By Eric Dean JD, MBA, MA, MA, LPC, CADC

We all have problems — that is life. Problem-solving is not always easy, especially when we are faced with something new. Many of us are quick to identify our problems and then immediately start thinking about solutions. Before we start generating solutions, let us think about how we state or define the problem. How we define the problem will have an impact on how we go about solving it. Here is an example:

In a Chicago high rise apartment building that houses just over 250 tenants, there are two elevators. Wait times for elevators can be as high as 10 minutes. Tenants have been complaining about the wait times and threatened to move out.

What is the problem in the above situation?

The building manager initially defined the problem as there not being enough elevators. In this case, the logical solution would be to build in another elevator. While this would solve the problem, it would be cost-prohibitive. Another definition could be that the elevators do not move fast enough. Again, it may not be possible to speed up the elevators and would certainly be expensive.  

If the problem were framed differently, then there could be alternative solutions. One way would be to say that the residents do not have enough to do while waiting for the elevator, which makes the 10-minute wait time hard to bear. In this case, the solution could involve providing entertainment options to tenants in the lobby so that they are kept busy while waiting for the elevator. The building then made improvements to the lobby by adding artwork, a TV, seating, and updating it regularly with building announcements and coupons to events and businesses in the area. As a result, tenant complaints dropped by 70%!

By looking at the problem from a different angle, the building was able to save a lot of money and reduce tenant complaints. If residents had something to engage with while waiting for the elevator, they would probably think a lot less about how long they were waiting for it. The lesson from this example is to consider alternative definitions of the problem you are facing before thinking about possible solutions.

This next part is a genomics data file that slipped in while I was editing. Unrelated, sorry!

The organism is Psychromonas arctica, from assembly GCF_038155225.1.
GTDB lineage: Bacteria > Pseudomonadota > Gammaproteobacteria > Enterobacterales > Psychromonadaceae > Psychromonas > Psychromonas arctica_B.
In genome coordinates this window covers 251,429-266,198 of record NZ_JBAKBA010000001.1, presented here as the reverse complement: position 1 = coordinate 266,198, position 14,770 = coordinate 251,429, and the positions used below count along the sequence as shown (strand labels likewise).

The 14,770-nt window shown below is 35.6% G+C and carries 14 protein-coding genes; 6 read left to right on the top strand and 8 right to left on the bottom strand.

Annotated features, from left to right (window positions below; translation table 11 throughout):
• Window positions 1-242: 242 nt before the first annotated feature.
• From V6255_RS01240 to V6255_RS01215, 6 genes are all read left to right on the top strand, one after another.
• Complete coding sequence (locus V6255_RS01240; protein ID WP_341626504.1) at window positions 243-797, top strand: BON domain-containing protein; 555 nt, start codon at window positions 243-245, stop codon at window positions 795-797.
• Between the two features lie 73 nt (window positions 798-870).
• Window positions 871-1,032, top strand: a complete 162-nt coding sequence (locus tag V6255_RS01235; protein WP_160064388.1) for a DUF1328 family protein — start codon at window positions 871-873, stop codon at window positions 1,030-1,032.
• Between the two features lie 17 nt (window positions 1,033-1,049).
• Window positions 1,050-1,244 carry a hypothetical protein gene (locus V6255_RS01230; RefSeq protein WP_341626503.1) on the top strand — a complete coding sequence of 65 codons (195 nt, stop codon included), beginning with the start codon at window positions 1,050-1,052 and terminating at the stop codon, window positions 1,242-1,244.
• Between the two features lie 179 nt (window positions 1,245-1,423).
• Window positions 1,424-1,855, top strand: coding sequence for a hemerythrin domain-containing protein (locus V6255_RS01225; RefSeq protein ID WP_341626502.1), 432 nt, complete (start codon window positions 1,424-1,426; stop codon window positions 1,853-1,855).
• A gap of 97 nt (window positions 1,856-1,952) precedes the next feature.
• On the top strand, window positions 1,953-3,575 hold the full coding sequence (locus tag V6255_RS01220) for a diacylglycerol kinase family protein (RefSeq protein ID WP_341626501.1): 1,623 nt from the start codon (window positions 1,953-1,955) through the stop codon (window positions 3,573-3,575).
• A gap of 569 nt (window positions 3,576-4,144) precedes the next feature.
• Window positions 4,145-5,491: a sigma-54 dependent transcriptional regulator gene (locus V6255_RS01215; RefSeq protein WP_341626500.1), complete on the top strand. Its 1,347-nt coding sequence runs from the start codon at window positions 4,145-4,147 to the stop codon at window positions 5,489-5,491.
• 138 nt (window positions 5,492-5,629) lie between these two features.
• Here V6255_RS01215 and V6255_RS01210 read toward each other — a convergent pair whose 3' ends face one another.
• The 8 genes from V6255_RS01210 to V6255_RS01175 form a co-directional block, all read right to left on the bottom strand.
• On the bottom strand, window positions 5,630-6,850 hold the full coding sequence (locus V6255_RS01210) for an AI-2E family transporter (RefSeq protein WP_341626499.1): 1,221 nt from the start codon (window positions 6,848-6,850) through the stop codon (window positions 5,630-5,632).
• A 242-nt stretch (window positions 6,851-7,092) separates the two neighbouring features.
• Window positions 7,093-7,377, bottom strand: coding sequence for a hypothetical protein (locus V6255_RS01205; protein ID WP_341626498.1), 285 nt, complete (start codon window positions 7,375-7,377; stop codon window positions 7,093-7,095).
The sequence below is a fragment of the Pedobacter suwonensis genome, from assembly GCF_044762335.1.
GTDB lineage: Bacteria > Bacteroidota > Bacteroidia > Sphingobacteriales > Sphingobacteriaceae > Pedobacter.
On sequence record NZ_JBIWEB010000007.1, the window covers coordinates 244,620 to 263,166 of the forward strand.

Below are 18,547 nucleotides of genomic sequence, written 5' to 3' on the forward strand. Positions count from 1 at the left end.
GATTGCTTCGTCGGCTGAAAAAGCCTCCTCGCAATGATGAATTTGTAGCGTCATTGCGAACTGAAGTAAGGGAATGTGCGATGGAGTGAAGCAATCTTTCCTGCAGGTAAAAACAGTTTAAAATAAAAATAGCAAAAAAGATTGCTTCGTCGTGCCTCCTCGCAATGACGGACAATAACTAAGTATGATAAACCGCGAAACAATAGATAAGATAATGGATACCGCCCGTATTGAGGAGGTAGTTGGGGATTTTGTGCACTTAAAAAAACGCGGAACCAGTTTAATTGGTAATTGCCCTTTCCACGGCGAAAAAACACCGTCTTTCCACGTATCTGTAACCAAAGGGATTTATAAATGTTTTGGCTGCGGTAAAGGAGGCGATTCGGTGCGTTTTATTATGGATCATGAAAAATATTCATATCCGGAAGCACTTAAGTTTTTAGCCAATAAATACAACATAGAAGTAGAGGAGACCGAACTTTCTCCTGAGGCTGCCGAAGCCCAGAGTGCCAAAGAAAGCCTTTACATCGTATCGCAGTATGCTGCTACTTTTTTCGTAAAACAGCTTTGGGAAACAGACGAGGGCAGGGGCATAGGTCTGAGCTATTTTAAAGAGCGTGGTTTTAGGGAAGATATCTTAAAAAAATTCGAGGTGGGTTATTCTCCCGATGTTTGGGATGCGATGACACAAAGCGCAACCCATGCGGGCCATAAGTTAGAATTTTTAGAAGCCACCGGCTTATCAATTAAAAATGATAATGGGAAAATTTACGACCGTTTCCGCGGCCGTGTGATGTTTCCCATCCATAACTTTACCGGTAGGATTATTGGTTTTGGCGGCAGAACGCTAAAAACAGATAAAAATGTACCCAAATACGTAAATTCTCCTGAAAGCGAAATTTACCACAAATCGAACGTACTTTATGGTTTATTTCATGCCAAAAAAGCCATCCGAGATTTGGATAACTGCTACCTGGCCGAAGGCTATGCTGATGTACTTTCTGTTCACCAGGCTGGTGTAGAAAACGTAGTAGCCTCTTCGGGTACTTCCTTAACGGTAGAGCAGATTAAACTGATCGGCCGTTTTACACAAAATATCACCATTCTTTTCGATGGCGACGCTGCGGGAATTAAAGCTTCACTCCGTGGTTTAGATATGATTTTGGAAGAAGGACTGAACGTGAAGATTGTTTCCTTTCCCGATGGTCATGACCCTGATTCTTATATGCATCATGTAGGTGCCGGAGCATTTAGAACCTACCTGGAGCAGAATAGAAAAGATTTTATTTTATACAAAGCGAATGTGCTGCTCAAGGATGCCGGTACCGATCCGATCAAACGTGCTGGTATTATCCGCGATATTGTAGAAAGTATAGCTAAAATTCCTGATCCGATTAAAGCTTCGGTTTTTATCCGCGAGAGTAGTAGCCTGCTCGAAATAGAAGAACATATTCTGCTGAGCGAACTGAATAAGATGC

For another example, I work with a lot of clients who struggle with procrastination, waiting until the very last minute to complete an assignment for college. Sometimes, it is hard to get things done under a looming deadline and they submit a project late. How would you define the problem in this situation? 

Sometimes they will define this problem as: “I didn’t get started early enough or properly manage my time.” Based on this definition they are taking responsibility for the late submission. Other times I will hear the problem framed as: My professor imposed an unreasonable deadline that did not allow enough time to complete the work. In this situation, they are externalizing the problem to the professor. While both these problem statements may be true, we need to be careful about externalizing our problems because then we will be less inclined to consider how we may have contributed to them. If I feel that my late submission is all the professor’s fault, then I am not going to consider how I could get my assignments in on time moving forward. If I frame the problem in terms of my own inadequate time management, then hopefully I will find ways to improve my time management skills in the future. 

Sharing your problems with a therapist can be a great way to vent, but also an opportunity to get an objective outside perspective on your experiences. Asking for feedback from others is a great way to help you reframe and restate the issues you are facing and be a creative and flexible problem solver. Before you start coming up with solutions, make sure you appropriately define the problem.

If you would like to talk to a professional counselor, contact Symmetry Counseling for therapy in Chicago.